Pastiche Fantasy in Song of Ice and Fire

30 September 2012, 1800 EDT

There’s much to like about what George R.R. Martin does in his juggernaut of a fantasy franchise: his juggling of a ginormous cast of compelling characters, his willingness to kill and maim those characters in horrible ways, and his relentless critique of the way that high fantasy handles class and gender.

I appreciate that there’s something barking mad about demanding ‘realism’ in fricking high fantasy, but medieval Europe was not populated by well-fed and endearing freeholders, chivalrous knights, and free-thinking warrior-maidens. And let’s not even get started on whether the political economy of feudal society is compatible with low-cost extra-dimensional energy sources.

Given all of the ways in which Martin breaks with tropes found in the bulk of high fantasy, it can be easy to forget the degree to which his underlaying fantasy architecture is dungeons-and-dragons level pastiche — complete with Dire Wolves, cliché “barbarian” steppe nomads, pseudo-vikings, and other flotsam and jetsam from Advanced Dungeons and Dragons.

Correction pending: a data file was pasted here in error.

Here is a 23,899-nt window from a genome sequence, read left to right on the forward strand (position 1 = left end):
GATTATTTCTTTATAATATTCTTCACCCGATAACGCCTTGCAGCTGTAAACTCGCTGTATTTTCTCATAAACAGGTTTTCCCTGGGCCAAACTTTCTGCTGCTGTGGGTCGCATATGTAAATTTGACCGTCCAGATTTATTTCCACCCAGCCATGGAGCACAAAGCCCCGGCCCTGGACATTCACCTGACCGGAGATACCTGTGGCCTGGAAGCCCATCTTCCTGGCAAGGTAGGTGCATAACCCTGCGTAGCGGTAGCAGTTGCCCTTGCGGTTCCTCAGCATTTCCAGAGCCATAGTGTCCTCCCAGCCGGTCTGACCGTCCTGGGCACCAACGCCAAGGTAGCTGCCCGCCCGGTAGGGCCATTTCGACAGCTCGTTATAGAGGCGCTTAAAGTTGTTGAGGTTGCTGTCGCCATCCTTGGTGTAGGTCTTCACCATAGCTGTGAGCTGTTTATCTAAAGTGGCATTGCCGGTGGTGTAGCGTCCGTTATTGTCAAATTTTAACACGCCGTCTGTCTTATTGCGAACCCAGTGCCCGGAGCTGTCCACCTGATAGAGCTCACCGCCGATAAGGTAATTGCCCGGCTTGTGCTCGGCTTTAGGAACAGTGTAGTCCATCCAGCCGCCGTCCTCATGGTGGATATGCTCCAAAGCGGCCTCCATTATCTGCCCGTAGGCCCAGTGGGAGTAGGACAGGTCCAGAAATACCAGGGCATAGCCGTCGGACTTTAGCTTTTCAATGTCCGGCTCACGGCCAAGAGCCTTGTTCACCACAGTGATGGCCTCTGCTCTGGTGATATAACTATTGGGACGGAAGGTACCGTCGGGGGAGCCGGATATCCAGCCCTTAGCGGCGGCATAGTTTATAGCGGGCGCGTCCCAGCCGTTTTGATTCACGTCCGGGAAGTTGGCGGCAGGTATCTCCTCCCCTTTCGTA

The series even refers to the undead as “wights.” We’re in pure Monster Manual territory here. Our good friend Colin Wight’s last name does not mean “sinister undead dude.” The etymology of “wight” as “undead creature” derives, as I understand it, from a misreading of Tolkien. 
In the early part of the Fellowship of the Ring (in a section that gets cut in the major audio and film adaptations) the Halflings face an undead creature called a “barrow-wight.” This simply translates as “barrow man” or “barrow creature.” So what we have is kind of metonym that developed within the fantasy genre and diffused down to Martin.
There’s nothing wrong with this.* Much of the “breakout” high-fantasy series of the last few decades, such as Robert Jordan’s Wheel of Time and Eddings’ Belgariad, were arguably even more pastiche — and not even remotely subversive. 
I suppose we could make a case that its pedestrian fantastical elements enhance the critical dimensions of A Song of Ice and Fire. Perhaps it might turn out that Martin’s subversive instincts extend not only to issues of class, gender, and power, but also to the so-far ambiguous status of the distant history of Westeros. But still… the underlying world-building is glaringly bereft of imagination given the other strengths of the books. 
… And, of course, after I finished writing I searched for “song of ice and fire pastiche” and found this ground well-trodden. Here’s an example: a thoughtful discussion in the context of computer role-playing games
*Heck, I wish I could find people to play tabletop fantasy rpgs with!